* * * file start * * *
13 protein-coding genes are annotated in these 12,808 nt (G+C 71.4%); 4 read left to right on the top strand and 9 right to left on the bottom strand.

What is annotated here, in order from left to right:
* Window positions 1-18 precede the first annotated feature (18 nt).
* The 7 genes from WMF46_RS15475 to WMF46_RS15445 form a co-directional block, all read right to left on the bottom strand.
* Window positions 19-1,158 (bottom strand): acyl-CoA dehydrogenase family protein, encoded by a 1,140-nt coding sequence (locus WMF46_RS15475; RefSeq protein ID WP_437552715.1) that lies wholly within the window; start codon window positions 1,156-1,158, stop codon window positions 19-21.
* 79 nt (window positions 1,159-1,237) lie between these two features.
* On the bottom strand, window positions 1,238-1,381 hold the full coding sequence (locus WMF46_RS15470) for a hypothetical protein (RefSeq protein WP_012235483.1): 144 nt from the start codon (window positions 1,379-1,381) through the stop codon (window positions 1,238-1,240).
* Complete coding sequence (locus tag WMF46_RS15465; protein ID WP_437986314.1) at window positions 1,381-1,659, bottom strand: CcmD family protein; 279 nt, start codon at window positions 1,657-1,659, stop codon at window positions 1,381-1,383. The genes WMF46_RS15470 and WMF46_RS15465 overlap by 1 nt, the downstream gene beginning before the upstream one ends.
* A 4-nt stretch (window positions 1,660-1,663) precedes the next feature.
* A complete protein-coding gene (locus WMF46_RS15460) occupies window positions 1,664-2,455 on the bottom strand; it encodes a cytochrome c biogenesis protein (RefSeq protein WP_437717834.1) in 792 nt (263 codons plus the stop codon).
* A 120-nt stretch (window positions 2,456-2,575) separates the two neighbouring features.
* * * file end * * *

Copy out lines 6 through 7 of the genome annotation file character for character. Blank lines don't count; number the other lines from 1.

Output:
* 79 nt (window positions 1,159-1,237) lie between these two features.
* On the bottom strand, window positions 1,238-1,381 hold the full coding sequence (locus WMF46_RS15470) for a hypothetical protein (RefSeq protein WP_012235483.1): 144 nt from the start codon (window positions 1,379-1,381) through the stop codon (window positions 1,238-1,240).